Public involvement is a far less trodden path and it has challenges, not least of which is time. The key to successful public involvement is relationship building. This takes time and work. I am not a social butterfly, so perhaps it took extra time and work for me. Being very clear and transparent about what your involvement opportunity is; and, critically, what it is not; will help. Knowing what you want from the public, what their time commitment will be and how you will use their input, without having experience of this beforehand is hard. However, if you respect them, and their input, you will put the effort into figuring this out as best you can. Simple rule: If you wouldn’t ask it of a colleague or supervisor, don’t ask it of your public partner.

Getting started

Even if you recognise that public involvement has value, how to even start? I started by talking to those I was comfortable being vulnerable with, but who I knew would give me honest feedback. In my personal experience, preteens (10-14) are fantastic to introduce you to public communication. This is the about the level of complexity you’re pitching at (the average reading age in the UK is 9), and they will be brutally honest with you. I started writing lay summaries, sending them to my niece and nephew in that age and simply asking them to text back what they thought it said. This eased my way in. I moved onto talking with advocates and then with the general public.  I was transparent and let them know that this was new to me, as well as to them. Now, chatting to a public stakeholder about a project or project idea happens as a matter of course.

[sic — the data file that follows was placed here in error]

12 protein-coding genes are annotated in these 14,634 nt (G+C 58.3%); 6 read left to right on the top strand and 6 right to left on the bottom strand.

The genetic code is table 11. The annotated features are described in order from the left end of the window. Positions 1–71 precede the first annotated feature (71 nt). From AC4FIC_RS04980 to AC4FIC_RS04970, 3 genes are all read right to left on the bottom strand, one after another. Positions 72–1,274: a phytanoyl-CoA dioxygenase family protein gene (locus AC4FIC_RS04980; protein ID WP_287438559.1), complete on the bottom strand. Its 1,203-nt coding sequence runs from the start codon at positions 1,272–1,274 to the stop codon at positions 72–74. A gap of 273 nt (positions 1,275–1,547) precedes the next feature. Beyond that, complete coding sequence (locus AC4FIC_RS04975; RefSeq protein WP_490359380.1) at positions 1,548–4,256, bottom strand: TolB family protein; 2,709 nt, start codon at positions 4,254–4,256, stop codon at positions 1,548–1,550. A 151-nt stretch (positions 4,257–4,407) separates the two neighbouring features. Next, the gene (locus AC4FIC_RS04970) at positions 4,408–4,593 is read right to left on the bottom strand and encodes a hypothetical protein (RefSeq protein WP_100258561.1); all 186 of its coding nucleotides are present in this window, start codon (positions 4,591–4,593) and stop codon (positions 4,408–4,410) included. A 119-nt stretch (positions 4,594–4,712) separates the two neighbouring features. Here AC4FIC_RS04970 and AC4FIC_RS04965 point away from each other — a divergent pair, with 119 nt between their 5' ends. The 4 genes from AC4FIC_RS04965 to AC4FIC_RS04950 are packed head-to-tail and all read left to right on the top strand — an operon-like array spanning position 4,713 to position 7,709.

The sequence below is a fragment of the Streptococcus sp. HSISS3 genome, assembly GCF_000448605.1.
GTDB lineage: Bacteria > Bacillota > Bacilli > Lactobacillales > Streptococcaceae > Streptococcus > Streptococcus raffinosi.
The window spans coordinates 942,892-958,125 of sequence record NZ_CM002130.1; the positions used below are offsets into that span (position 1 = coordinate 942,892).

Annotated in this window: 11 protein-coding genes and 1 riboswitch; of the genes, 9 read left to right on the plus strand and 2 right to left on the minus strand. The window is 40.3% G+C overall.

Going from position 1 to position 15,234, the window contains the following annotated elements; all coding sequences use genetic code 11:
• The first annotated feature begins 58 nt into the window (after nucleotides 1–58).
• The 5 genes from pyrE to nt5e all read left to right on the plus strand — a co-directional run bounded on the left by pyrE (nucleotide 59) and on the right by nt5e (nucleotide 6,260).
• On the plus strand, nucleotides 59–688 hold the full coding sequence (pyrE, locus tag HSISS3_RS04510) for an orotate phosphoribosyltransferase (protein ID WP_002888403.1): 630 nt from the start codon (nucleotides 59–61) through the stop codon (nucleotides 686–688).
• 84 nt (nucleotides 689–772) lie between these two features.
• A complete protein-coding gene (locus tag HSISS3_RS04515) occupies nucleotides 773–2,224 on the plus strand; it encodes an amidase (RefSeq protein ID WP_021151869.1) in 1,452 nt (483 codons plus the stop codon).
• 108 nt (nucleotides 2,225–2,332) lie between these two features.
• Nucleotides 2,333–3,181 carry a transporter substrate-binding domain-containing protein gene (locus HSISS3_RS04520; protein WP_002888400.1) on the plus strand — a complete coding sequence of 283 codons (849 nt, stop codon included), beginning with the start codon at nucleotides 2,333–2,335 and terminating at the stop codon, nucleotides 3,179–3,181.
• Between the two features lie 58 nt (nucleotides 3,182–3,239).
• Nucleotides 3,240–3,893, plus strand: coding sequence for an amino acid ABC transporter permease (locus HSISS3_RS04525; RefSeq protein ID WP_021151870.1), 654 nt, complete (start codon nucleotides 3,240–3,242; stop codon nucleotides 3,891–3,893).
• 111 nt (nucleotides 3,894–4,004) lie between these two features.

I’ll leave you with a question. The public fund research in the hope it will improve the public good. Fundamentally, can you really improve the public good if you don’t account for the public experience?

Emma Dorris is an eLife Ambassador for good practice in science, where she works with an international voluntary group of life scientists to help establish best practice for involving the public in research.